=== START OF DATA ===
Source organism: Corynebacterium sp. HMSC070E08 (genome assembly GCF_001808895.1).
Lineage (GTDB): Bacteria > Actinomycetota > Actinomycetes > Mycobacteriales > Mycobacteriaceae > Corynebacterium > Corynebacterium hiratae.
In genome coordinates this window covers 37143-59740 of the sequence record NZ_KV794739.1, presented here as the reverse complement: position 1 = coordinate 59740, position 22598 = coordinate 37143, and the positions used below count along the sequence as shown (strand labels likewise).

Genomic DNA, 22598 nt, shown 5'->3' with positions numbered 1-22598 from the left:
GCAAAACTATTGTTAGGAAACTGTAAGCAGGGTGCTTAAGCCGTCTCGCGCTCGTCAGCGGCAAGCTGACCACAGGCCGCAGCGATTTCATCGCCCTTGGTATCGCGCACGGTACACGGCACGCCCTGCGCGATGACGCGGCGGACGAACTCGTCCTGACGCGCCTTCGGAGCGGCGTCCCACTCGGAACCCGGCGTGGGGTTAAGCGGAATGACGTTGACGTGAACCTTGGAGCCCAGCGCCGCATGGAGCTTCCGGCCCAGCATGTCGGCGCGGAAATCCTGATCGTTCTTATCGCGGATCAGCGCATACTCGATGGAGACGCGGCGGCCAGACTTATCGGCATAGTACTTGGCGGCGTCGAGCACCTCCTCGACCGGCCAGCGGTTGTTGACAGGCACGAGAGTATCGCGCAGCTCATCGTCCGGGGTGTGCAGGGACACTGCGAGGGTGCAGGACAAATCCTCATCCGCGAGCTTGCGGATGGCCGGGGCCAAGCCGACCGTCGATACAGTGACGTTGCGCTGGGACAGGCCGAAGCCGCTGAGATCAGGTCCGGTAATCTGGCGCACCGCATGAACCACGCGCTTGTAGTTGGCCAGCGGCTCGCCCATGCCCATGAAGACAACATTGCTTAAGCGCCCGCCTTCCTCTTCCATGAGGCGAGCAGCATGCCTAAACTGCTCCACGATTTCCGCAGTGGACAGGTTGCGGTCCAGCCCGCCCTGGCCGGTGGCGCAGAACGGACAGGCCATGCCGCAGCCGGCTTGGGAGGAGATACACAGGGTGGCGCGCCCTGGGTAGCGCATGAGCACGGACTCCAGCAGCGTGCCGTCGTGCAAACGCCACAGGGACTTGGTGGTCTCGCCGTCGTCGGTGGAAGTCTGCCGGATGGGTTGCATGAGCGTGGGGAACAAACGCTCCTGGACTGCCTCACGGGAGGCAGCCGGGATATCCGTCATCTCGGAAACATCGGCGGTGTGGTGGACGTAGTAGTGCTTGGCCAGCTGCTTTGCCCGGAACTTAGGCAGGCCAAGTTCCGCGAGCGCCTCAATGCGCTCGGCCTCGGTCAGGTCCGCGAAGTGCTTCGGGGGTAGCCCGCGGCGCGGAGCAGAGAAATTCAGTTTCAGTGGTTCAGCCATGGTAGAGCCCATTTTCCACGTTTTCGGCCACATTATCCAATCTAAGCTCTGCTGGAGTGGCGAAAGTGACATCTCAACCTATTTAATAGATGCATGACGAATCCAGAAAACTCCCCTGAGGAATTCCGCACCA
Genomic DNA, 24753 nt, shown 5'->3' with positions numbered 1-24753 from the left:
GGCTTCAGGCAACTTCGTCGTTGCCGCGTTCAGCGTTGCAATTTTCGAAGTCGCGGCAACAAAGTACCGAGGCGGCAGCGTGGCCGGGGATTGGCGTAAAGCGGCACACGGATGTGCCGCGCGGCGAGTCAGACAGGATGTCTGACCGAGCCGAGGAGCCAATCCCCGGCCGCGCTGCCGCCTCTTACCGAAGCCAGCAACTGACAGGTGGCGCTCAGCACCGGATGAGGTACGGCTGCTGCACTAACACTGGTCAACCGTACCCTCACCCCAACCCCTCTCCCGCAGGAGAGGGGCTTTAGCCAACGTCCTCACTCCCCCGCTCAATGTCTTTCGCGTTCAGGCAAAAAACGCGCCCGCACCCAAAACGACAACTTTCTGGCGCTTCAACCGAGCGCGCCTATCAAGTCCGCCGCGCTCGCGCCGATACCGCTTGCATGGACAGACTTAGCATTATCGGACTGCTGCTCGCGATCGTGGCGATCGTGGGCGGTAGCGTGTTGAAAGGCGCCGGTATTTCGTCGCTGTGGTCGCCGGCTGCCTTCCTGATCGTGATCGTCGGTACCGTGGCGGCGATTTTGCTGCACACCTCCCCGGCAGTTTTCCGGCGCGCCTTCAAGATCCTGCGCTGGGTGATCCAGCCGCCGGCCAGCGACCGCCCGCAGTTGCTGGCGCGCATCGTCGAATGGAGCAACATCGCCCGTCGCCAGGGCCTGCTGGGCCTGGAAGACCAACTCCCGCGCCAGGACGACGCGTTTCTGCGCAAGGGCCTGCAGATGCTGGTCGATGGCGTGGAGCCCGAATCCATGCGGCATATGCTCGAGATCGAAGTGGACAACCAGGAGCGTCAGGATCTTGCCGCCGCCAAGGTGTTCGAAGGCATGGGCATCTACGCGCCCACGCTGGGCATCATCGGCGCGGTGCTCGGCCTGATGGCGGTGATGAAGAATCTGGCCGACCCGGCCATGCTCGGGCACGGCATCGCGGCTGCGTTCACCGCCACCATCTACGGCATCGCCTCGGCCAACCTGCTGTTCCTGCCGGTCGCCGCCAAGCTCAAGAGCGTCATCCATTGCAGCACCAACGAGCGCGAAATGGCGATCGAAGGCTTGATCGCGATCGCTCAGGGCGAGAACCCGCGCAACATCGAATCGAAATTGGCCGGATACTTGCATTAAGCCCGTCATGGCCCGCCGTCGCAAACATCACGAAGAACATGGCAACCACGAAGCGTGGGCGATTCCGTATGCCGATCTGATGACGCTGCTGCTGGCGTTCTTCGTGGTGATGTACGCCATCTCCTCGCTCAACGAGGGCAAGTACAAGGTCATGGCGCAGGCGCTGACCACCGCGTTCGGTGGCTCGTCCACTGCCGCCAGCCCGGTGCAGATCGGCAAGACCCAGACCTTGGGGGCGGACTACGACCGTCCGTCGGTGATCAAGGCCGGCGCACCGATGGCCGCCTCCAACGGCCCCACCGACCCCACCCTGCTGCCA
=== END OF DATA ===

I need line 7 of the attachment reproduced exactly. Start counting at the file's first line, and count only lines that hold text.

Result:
GGCTTCAGGCAACTTCGTCGTTGCCGCGTTCAGCGTTGCAATTTTCGAAGTCGCGGCAACAAAGTACCGAGGCGGCAGCGTGGCCGGGGATTGGCGTAAAGCGGCACACGGATGTGCCGCGCGGCGAGTCAGACAGGATGTCTGACCGAGCCGAGGAGCCAATCCCCGGCCGCGCTGCCGCCTCTTACCGAAGCCAGCAACTGACAGGTGGCGCTCAGCACCGGATGAGGTACGGCTGCTGCACTAACACTGGTCAACCGTACCCTCACCCCAACCCCTCTCCCGCAGGAGAGGGGCTTTAGCCAACGTCCTCACTCCCCCGCTCAATGTCTTTCGCGTTCAGGCAAAAAACGCGCCCGCACCCAAAACGACAACTTTCTGGCGCTTCAACCGAGCGCGCCTATCAAGTCCGCCGCGCTCGCGCCGATACCGCTTGCATGGACAGACTTAGCATTATCGGACTGCTGCTCGCGATCGTGGCGATCGTGGGCGGTAGCGTGTTGAAAGGCGCCGGTATTTCGTCGCTGTGGTCGCCGGCTGCCTTCCTGATCGTGATCGTCGGTACCGTGGCGGCGATTTTGCTGCACACCTCCCCGGCAGTTTTCCGGCGCGCCTTCAAGATCCTGCGCTGGGTGATCCAGCCGCCGGCCAGCGACCGCCCGCAGTTGCTGGCGCGCATCGTCGAATGGAGCAACATCGCCCGTCGCCAGGGCCTGCTGGGCCTGGAAGACCAACTCCCGCGCCAGGACGACGCGTTTCTGCGCAAGGGCCTGCAGATGCTGGTCGATGGCGTGGAGCCCGAATCCATGCGGCATATGCTCGAGATCGAAGTGGACAACCAGGAGCGTCAGGATCTTGCCGCCGCCAAGGTGTTCGAAGGCATGGGCATCTACGCGCCCACGCTGGGCATCATCGGCGCGGTGCTCGGCCTGATGGCGGTGATGAAGAATCTGGCCGACCCGGCCATGCTCGGGCACGGCATCGCGGCTGCGTTCACCGCCACCATCTACGGCATCGCCTCGGCCAACCTGCTGTTCCTGCCGGTCGCCGCCAAGCTCAAGAGCGTCATCCATTGCAGCACCAACGAGCGCGAAATGGCGATCGAAGGCTTGATCGCGATCGCTCAGGGCGAGAACCCGCGCAACATCGAATCGAAATTGGCCGGATACTTGCATTAAGCCCGTCATGGCCCGCCGTCGCAAACATCACGAAGAACATGGCAACCACGAAGCGTGGGCGATTCCGTATGCCGATCTGATGACGCTGCTGCTGGCGTTCTTCGTGGTGATGTACGCCATCTCCTCGCTCAACGAGGGCAAGTACAAGGTCATGGCGCAGGCGCTGACCACCGCGTTCGGTGGCTCGTCCACTGCCGCCAGCCCGGTGCAGATCGGCAAGACCCAGACCTTGGGGGCGGACTACGACCGTCCGTCGGTGATCAAGGCCGGCGCACCGATGGCCGCCTCCAACGGCCCCACCGACCCCACCCTGCTGCCA